• A general task description. For example, "You are an AI that translates user questions into New Relic Query Language (NRQL) queries. Your task is to generate a query based on a user’s question, user information, event schema descriptions, and example prompts."
    • An overview of how NRQL syntax contrasts with SQL.
    • A detailed schema of events from your account that best aligns with your question.
    • Examples of other user questions and expected NRQL answers.

The strategy of providing examples of similar questions to the LLM is known as few-shot prompting. We provide the LLM with samples of questions people might ask and the corresponding NRQL queries we expect it to output for such questions (as a kind of a cheat sheet), and the volume and quality of examples in the pool are crucial. The example pairs are stored in Pinecone, a vector database. When you ask a question that needs to be translated into NRQL, we transform it into an embedding vector (a numerical representation of the text) and then query Pinecone to retrieve examples where the embedding vector of a question is similar to the one we’re querying. 

Even with such preparations, the LLM can still make mistakes with NRQL syntax. To address this, we've implemented an additional validation service that checks the generated queries. If a query is syntactically incorrect, it triggers a feedback loop: the error message is fed back into the LLM along with snippets of NRQL syntax examples and examples of corrections of common mistakes. This typically results in a corrected NRQL query on the second attempt, which we then present to the user complete with visualized results. In instances where the correction is unsuccessful, we share the query with the user along with a disclaimer that we were unable to generate a valid NRQL to help ensure transparency. We monitor such cases and use them to improve upon our NL2NRQL pipeline based on these learnings.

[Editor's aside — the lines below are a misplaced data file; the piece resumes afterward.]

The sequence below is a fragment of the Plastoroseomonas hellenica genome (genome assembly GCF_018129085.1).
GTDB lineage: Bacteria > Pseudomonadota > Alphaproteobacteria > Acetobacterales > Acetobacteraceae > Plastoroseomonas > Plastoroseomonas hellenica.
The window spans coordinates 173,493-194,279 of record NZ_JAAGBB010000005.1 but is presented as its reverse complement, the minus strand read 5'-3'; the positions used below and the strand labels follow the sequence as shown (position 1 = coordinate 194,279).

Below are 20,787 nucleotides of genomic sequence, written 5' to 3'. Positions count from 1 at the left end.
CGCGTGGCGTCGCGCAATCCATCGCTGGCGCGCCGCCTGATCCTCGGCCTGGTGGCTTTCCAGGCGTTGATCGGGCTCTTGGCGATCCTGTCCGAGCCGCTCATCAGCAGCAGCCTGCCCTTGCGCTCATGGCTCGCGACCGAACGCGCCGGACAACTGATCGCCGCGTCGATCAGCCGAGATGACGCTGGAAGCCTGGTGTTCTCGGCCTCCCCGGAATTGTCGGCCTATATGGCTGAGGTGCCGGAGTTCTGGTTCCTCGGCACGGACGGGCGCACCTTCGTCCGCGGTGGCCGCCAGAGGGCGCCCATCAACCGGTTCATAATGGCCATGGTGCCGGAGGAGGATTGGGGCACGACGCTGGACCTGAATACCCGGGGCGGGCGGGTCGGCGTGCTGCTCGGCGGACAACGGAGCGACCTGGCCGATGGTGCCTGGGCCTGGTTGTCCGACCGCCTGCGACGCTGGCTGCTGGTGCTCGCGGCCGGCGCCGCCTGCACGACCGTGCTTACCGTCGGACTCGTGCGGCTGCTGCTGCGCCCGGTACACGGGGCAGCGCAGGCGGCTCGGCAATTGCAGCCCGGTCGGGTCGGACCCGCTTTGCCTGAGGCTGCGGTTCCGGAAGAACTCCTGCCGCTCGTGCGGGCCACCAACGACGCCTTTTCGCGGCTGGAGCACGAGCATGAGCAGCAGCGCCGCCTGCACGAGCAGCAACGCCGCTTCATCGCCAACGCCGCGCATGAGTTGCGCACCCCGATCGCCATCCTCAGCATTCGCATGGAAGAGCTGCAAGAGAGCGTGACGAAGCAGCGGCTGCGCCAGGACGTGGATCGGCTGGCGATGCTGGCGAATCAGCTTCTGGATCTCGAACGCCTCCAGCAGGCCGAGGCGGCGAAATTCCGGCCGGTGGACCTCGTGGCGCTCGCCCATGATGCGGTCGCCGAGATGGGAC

Learnings, challenges, and limitations

Preventing syntax hallucinations

If you've used an LLM to translate natural language to a programming language, you may have encountered syntax hallucinations—where a code block is perfectly structured, but some keyword, function, or attribute doesn't exist. New Relic AI’s use of an LLM to translate natural language to NRQL makes it susceptible to the same errors. To avoid syntax hallucinations, we actively test the validity of our generated NRQL by running it through our parser and compiler for syntax evaluation, then against NRDB to ensure it returns results. Thus, New Relic AI effectively performs syntax validation continuously in real time, and only returns queries to users that are syntactically correct. You can read more about our methods for evaluating the performance of New Relic AI in this blog post by New Relic Senior Data Scientist Tal Reisfeld.

Addressing question ambiguity

Mapping a question in a natural language to a question in a well-defined query language requires our AI to perform the challenging task of understanding precisely what’s being searched for. For example, if you ask, “How many errors have happened recently?” our AI assistant has to make assumptions around which types of errors you’re asking about (mobile, transaction, or perhaps browser?), as well as the most reasonable time frame that can be considered “recent.”